We've updated our Privacy Policy to make it clearer how we use your personal data. We use cookies to provide you with a better experience. You can read our Cookie Policy here.


bit.bio Launches New Custom Disease Model Cells Offering

Custom ioDisease Model Cell offering
Listen with
Register for free to listen to this article
Thank you. Listen to this article using the player above.

Want to listen to this article for FREE?

Complete the form below to unlock access to ALL audio articles.

Read time: Less than a minute

bit.bio, the cell coding company today launches its new Custom ioDisease Model CellsTM offering. This offering allows scientists to commission their disease-relevant mutation of interest in bit.bio's human induced pluripotent stem cell (iPSC)-derived cells powered by opti-ox technology. 

The disease-relevant mutation is engineered into bit.bio’s human ioWild TypeTM cells using CRISPR/Cas9 gene editing. As disease model cells come from an identical human genetic background to ioWild Type cells, any experimental differences observed between the wild type and the disease model can be confidently attributed to the effects caused by the disease-specific mutations.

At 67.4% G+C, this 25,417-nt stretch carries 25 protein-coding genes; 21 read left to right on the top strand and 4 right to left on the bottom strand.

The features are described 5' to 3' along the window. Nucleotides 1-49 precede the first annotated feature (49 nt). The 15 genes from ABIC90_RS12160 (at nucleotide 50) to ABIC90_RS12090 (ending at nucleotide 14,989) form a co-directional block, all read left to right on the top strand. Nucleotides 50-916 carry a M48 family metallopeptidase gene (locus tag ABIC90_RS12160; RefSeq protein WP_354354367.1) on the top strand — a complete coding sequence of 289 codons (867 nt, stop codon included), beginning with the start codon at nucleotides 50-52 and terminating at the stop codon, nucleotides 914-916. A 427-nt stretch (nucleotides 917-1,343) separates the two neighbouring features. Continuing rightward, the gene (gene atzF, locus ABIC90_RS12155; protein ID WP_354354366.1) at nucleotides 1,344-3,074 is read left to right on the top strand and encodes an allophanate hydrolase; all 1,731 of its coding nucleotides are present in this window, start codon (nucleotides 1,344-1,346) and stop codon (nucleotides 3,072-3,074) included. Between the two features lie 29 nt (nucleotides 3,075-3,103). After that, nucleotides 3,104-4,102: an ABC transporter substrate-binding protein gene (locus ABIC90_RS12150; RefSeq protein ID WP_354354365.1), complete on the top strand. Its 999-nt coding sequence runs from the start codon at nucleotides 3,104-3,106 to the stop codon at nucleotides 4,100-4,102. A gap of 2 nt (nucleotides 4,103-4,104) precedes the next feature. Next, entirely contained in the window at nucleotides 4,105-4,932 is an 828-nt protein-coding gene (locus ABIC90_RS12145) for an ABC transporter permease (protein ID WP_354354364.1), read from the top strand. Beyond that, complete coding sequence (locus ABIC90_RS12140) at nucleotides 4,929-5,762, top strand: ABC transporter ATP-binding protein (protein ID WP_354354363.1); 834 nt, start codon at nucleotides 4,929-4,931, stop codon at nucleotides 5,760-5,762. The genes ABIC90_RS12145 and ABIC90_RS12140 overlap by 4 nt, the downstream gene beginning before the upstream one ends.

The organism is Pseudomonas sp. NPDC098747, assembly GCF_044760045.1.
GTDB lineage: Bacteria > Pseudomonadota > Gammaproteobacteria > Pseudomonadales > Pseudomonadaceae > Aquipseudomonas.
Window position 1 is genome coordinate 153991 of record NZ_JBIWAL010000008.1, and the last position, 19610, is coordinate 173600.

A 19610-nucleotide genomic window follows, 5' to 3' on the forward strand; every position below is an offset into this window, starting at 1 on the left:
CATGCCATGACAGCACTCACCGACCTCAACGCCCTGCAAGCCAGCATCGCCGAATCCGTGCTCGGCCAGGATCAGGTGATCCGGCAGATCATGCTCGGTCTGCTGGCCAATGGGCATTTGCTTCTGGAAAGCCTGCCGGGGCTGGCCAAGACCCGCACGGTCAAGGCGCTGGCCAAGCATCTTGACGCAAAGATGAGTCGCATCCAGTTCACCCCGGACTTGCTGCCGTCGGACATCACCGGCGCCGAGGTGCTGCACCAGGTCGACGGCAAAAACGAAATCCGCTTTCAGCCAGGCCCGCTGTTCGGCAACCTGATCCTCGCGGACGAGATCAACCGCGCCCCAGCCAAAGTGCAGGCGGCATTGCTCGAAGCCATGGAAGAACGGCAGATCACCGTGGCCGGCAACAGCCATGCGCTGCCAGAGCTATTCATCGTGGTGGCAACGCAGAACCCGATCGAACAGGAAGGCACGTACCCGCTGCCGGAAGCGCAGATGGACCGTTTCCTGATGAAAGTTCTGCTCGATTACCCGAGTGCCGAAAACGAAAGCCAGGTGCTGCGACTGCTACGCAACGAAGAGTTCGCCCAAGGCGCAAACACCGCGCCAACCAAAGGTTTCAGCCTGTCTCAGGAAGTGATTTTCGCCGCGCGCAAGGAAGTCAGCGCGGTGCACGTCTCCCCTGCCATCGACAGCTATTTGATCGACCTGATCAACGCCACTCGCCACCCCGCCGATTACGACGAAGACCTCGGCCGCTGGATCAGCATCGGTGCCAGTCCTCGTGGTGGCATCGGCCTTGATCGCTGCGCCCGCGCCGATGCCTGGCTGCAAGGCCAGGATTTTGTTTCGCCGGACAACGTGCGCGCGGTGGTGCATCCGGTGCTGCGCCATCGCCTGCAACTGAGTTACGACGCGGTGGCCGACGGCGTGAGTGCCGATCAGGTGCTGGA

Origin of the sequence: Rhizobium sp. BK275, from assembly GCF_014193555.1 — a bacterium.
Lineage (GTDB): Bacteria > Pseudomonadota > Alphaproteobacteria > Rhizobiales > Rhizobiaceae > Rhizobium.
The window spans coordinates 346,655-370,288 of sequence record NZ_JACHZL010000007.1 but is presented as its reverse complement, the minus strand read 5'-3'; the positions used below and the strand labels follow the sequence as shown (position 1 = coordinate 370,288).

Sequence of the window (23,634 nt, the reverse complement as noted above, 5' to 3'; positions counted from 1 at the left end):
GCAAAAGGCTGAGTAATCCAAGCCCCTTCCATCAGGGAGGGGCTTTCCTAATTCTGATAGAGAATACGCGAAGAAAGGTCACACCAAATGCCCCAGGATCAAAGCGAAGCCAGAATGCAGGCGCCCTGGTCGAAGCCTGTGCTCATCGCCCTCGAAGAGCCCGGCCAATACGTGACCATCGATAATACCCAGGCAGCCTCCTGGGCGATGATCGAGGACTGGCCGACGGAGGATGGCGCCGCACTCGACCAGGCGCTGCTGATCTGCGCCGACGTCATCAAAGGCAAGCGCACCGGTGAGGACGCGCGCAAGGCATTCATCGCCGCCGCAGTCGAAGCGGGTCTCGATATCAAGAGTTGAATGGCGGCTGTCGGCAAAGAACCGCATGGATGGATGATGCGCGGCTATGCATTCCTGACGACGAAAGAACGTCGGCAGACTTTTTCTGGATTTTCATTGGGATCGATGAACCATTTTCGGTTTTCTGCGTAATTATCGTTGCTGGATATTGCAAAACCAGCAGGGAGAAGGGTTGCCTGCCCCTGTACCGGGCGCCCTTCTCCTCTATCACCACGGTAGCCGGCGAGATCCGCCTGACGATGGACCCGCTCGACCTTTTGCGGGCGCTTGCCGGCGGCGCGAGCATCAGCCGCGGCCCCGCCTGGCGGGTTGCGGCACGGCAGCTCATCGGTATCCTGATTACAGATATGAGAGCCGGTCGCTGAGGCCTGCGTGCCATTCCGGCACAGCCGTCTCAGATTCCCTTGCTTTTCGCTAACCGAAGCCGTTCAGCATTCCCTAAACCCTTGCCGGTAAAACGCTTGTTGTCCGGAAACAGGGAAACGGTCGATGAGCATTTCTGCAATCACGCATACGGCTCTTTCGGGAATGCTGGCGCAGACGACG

bit.bio’s cells are precision reprogrammed by opti-ox, which enables the manufacturing of any human cell type at scale with precision and consistency. These key features make the models ideally suited to screening applications for early drug discovery as well as for fundamental research. Scientists receive defined, consistent, ready-to-use cells, empowering them to investigate the impact of their mutation in a human context.

Due to a lack of standardised, easy to use and readily accessible human cell models, scientists have relied on animal models and cell lines that differ considerably from human biology. iPSC-derived cells from patients offer a human model for disease research, but sourcing them with the disease-specific mutation of interest can be a complex and time-consuming process. These cells also often lack standardisation and optimised, fast protocols, making it difficult to generate consistent data and scalable disease models.

This offering provides scientists with a powerful tool to overcome these limitations.